Meals fit for a vegan, gluten-free caveman

Meat, grains, and gluten are optional in Leucadia

Thin toast, but good toppings.
  • Thin toast, but good toppings.

What do vegan, gluten free, and paleo diets have in common? Nuts and seeds, mostly. But, if you’re in Leucadia, they also have Nectarine Grove. The counter restaurant opened a couple months ago, and, against the odds, it furnishes a menu that can accommodate all three, sometimes even in the same dish.

Nectarine Grove

948 North Highway 101, Encinitas

What does that mean? While there are overlaps between the three diets, they clash enough that you probably wouldn’t host all three at a dinner party. Vegans refuse meat and dairy, of course, but might enjoy meat substitutes that are made almost entirely from gluten. Gluten free diets may include meat and dairy, as well as gluten free grains such as rice, oats, and quinoa. Paleo diets focus on grass-fed meat, no dairy, no beans, and no grains whatsoever.

A grain-free roasted veggie bowl: vegan, paleo, and gluten-free.

A grain-free roasted veggie bowl: vegan, paleo, and gluten-free.

If sounds confusing, then you’re free to enjoy anything on the menu, which covers breakfast through dinner. If you’re sticking to one of the aforementioned diets, or you’re simply cutting out dairy or eggs, focus on the series of small icons next to each dish, which label: V for vegan, P for Paleo, and GF for gluten free. In some cases, it will indicate Vegan Option or Paleo Option if ingredients may be substituted to satisfy one or the other.

Nectarine Grove is a narrow strip of a restaurant with a narrow strip of patio, so walking through either can be tough when it’s crowded — which seems to be often, because let’s face it: greater Encinitas is the perfect place to open a spot like this.

I got in line and made my first order from the Toasts section of the menu. Most of them actually meet all three diets, including pumpkin and pecan, heirloom tomato with cashew spread, and berries with almond milk ricotta. I found this impressive not so much for the gluten-free bread, but because there’s somehow something called paleo bread, which seems to involve some combination of nut flour, coconut, and apple cider vinegar.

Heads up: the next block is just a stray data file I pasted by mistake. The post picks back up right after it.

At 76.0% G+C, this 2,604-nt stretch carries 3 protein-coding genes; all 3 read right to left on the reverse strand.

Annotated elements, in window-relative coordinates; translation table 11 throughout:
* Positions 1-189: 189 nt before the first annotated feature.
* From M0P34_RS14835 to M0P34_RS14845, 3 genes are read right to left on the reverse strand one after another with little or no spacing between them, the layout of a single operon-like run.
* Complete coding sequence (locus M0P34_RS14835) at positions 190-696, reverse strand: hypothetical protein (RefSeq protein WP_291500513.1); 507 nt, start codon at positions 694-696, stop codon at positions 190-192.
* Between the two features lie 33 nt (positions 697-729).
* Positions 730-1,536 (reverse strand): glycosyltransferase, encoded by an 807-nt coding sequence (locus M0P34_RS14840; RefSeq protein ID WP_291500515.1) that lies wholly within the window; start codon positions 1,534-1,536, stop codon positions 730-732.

I went for the $6.50 avocado and bacon toast, which is gluten and dairy free, but not vegan (paleo option when you request that paleo bread). The bread was sliced thinner than most hipster toasts I’ve encountered, but the crumbles of relatively lean bacon were a flavorful match for diced tomatoes, mirco-arugula, and balsamic glaze. Upon reflection, I think I ordered a bacon dish mostly to rebel against all the health-conscious dieting going down around me.

However, I returned to go all the way, ordering an $11.50 roasted veggie bowl that satisfies every combination of eater. It didn’t occur to me at the time, but that means this could not be the quinoa bowl I’ve gotten used to ordering off vegan menus. Cavemen didn’t eat quinoa, so neither do paleo dieters (I’m not sure cavemen ate apple cider vinegar bread either, but I paleo dieters tend to be muscular folk, so I'll shut up now).

This bowl features spinach, sweet potatoes, zucchini, cashew cheese, and chili lime pepitas, dressed with lemon vinaigrette and balsamic reduction. I suppose the argument could be made this (or any veggie “bowl”) is just a tricky way of saying “salad.” That didn’t stop me from being impressed. Nectarine Grove strives to feature local produce, to some extent, and these vegetables all tasted very clean, fresh, and flavorful in ways grocery store produce often doesn’t. And those pepitas really made it for me.

If they can do this with a salad, I’m really curious to see how the place does with its grass-fed burger.

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